Lynne Bond

Lynne Bond has lived in Charlotte, Vermont, for the past thirty-five years, and is a Professor of Psychology at the University of Vermont. Her work and art explore relationships between individual identity and community, including their boundaries and adaptations to one another.

Monica Herrera

Monica Herrerais created REVOLUTION in order to explore the paradox that on the one hand, the matter-of-fact idea that each revolution is different; on the other hand, the powerful feeling that, at some level, all revolutions are one.

R. Elliott Katz

Physicality, deliberation, and repetition characterize the sculpture of R. Elliott Katz. His work depicts the natural world in tension with the needs of people, and juxtaposes the finely crafted object with down-home subject matter and materials. Nonument to the Paysage presents an unremarkable rural scene in monumental form.

Ellen Rothenberg

Reverse Vista juxtaposes the rhythms of language against the constant movement of bikers, runners, and pedestrians as they pass along the recreational path leading from the village of Stowe to Mt. Mansfield and back again.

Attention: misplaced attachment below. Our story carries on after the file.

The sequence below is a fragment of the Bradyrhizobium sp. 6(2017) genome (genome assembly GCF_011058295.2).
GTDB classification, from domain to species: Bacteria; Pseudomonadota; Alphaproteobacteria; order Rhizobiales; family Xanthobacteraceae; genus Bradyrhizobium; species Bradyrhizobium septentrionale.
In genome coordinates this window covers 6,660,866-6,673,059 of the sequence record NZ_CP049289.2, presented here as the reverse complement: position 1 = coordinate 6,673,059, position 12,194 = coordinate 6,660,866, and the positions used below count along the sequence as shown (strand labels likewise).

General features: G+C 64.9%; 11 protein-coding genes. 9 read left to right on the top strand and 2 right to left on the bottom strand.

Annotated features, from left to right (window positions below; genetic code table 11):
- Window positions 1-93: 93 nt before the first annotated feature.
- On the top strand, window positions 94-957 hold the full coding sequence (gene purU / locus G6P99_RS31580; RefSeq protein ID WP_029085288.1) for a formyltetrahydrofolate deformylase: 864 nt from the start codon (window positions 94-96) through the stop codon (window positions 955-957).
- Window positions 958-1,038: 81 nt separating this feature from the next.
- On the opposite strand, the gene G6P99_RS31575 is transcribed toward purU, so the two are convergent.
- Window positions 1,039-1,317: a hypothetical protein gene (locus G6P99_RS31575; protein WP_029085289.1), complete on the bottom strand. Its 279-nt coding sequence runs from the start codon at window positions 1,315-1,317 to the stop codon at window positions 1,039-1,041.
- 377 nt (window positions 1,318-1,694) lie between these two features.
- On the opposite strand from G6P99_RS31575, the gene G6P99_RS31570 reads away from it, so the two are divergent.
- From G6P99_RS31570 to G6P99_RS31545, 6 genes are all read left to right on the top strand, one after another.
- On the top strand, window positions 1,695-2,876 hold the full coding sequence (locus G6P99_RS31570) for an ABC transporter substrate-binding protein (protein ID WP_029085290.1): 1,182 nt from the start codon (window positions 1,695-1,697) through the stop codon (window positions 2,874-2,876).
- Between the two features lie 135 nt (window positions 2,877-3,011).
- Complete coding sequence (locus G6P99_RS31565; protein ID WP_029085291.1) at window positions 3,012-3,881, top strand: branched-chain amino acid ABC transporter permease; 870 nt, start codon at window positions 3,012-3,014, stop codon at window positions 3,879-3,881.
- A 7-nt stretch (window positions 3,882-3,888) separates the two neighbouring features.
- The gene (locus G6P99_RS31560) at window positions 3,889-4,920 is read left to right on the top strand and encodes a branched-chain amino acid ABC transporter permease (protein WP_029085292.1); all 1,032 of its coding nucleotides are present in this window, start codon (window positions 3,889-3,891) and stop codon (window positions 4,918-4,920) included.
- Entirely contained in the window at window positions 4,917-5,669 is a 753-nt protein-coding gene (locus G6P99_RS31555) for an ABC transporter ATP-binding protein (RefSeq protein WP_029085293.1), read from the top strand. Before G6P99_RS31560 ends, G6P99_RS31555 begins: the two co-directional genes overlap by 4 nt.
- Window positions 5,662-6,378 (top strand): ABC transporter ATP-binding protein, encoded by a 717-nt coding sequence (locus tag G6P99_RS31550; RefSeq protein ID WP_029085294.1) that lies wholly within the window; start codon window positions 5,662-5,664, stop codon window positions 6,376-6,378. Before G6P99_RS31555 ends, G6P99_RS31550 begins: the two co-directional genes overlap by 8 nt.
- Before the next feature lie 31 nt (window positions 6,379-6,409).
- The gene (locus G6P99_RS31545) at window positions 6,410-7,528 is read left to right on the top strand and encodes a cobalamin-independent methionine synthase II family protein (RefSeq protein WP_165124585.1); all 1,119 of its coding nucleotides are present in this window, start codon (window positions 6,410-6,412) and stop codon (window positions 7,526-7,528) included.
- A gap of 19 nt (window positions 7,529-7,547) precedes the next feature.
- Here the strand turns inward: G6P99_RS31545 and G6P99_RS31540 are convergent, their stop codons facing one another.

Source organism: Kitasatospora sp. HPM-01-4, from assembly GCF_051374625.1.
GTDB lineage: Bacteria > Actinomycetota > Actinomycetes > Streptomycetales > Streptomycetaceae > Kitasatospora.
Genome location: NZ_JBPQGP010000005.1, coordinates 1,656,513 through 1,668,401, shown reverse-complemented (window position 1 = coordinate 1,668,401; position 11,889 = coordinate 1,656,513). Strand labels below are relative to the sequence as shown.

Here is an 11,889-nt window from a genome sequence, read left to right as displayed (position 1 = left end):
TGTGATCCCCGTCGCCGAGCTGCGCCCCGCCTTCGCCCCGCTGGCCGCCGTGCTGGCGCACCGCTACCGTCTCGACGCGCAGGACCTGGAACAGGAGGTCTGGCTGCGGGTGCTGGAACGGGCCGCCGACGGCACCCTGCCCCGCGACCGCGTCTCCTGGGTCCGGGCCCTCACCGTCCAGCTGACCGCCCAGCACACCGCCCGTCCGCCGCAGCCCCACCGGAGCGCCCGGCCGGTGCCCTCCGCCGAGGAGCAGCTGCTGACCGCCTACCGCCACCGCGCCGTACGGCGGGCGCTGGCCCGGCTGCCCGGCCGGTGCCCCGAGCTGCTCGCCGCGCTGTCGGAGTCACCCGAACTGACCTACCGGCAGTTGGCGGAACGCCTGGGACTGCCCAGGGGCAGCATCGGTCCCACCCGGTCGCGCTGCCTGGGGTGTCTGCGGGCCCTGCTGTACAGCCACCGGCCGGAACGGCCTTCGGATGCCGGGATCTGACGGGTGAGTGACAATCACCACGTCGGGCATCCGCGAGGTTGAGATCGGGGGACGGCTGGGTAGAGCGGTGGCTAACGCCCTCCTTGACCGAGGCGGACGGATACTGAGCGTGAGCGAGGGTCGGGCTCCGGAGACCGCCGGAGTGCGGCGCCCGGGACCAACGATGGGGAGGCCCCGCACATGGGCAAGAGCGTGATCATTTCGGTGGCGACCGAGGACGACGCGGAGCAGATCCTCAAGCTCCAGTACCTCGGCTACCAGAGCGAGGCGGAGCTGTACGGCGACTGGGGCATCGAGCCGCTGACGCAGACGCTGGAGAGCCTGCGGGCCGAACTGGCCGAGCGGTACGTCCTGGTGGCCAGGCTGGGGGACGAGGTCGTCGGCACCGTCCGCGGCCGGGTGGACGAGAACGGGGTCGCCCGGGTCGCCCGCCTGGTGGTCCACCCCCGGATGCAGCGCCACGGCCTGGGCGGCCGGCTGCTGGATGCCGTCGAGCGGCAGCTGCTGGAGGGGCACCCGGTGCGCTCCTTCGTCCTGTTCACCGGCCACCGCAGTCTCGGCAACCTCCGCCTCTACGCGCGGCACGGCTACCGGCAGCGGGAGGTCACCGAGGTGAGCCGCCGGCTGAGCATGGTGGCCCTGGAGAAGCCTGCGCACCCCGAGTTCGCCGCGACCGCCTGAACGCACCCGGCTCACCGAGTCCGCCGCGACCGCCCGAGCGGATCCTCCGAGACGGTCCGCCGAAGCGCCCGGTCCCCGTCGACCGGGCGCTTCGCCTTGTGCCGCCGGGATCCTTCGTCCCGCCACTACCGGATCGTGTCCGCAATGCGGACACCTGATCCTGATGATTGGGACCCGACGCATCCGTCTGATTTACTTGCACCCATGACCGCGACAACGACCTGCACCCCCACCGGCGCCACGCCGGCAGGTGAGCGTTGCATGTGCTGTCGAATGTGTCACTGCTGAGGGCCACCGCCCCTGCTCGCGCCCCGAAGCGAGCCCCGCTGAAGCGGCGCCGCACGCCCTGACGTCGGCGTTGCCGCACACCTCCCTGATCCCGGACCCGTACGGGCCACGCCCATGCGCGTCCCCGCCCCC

Kate Pond

Growing up in the hills of Vermont, Kate Pond’s first sculptures were of cattle bones, clay or fallen branches found in the woods near home. She now works exclusively in steel. Her sculptures invite participation: with people, with sun, shadows and alignments at different seasons of the year. The position of the sun, moon and stars creates a structure, like a painter might use a rectangle as a frame of reference. Pond’s recent public work includes Come Light, Visit Me at Champlain College in Burlington, VT, and Wellspring at the Heller School at Brandeis University near Boston, MA.

Bennett Wine

Wine’s sculpture, Landscape in a Portrait Mode, juxtaposes the depicted reality with actual reality. This is seen in the fact that the landscape surrounding the sculpture is incorporated into the sculpture itself.